Margriet Schreuders is Head of Charities at the Dutch Postcode Lottery and is chair of the preliminary jury of the Postcode Lottery Green Challenge. Since we've only one month left before the entry period closes we asked her some questions about the jury proces.

Margriet Schreuders 2

Two separate juries will judge submissions to the Postcode Lottery Green Challenge 2017. The preliminary jury will select 25 nominees in July and five finalists in August. The international jury will select a winner and a runner-up during the grand final on 14 September 2017.

How long have you been a member of the preliminary jury?
This is my fourth year as chair of the preliminary jury. In previous editions I have been taking part in other roles as well. In 2007, the Dutch Postcode Lottery took the initiative for this competition to support a new generation of driven social entrepreneurs. They aim to use their smart ideas to make the earth greener. My involvement safeguards our initial objective with this challenge: to help bring sustainable ideas to market.

What is the preliminary jury’s role and how does the process work?
After the deadline ends in June, the pre-jury screens all applications. We assess them against a number of criteria. For example, will there be a significant reduction of CO2 emissions? How likely is it that the product can be on the market in two years? How scalable is the product? And of course: will winning the prize money have a significant impact on this company?

Besides me, the preliminary jury consists of a young entrepreneur, an expert in circular economy, a venture capitalist, and a DOEN Foundation’s investment manager. With our first selection of 25 nominees we particularly aim to show that a huge group of entrepreneurs is working hard to make the world better and greener. And with that, we aim to inspire others to do the same.

We make sure this selection of nominees represents the whole spectrum of submissions. We look for a balance in industries, gender, kinds of products, and geographic distribution. We want the eventual five finalists on stage to show a hopeful and inspirational reflection of the overall potential. Paramount in all our decision-making is of course the quality of the applications.

Alexander van der Have actie

What kind of start-ups can apply and have a chance at winning?
Start-ups that are already in the developing phase and can bring their product to market within two years have the best chance of winning the Postcode Lottery Green Challenge. Often they have received some sort of investment before or won another prize that helped them to take the first hump. Ideally, they can’t wait to start production and the prize money will allow them to do so.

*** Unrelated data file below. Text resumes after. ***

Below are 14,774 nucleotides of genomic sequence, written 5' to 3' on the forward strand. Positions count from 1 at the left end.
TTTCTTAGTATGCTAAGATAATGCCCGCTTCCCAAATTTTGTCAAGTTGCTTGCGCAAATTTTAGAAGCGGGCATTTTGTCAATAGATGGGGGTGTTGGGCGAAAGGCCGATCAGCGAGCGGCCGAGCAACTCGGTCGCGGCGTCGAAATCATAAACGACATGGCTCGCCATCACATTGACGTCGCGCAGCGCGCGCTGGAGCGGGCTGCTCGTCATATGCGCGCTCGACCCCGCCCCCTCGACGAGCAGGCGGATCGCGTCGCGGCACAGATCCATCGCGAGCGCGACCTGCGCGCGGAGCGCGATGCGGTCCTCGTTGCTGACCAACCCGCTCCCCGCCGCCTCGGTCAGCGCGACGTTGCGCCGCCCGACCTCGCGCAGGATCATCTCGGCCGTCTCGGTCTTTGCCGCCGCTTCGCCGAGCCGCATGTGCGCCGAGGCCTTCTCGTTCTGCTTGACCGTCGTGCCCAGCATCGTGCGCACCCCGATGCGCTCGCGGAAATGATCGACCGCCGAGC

What triggers does the jury look for?
We always admire when applicants realise they can’t do it all by themselves. A good entrepreneur knows what he doesn’t know. The business plan and with that the whole company can improve if the founder welcomes advice and support from other experts. It is almost impossible to develop your plan to the next level if you don’t open up. Another trigger for us is the true understanding that entrepreneurs have of the market they are about to enter. We want to see that they have analysed the risks and are able to outline a clear and logical process. Show us that you have the absolute best solution for the problem.

Do you signal trends in focus areas?
There are definitely trends that we see over the years. At first, there were a lot of green energy initiatives. At the moment there is a shift towards food and consumer items going on. Practical solutions for unsustainable elements in the chain that cause indirect greenhouse gas emissions. A funny trend is that we often see multiple types of the same ‘unique’ invention in one year. Apparently there is a time for everything.


Is it hard to come to a joint jury decision?
Not at all. It roughly takes us a day to come to a solid first selection. Then we collect additional information if needed. And soon after that we reach consensus and have our final list. In a rare case one of us holds a passionate speech to convince the others of a certain entry, which makes it all the more interesting.

What are the hopes for this year?
We hope the Postcode Lottery Green Challenge will attract ideas from a bigger geographical coverage this year. For example, in remote or underdeveloped areas even more creative ideas offer sustainable solutions for everyday problems. It would be great if we can extend our reach.

What has stuck with you the most from being on the jury?
What sticks with me every time is the hopeful feeling I get from reading through these applications. I think to myself: with all this potential we will be able to combat climate change. There are so many ideas, from passionate, involved entrepreneurs that strive to make a better world. I know it is the final hour, but when we reach the turning point in awareness a huge acceleration can take place.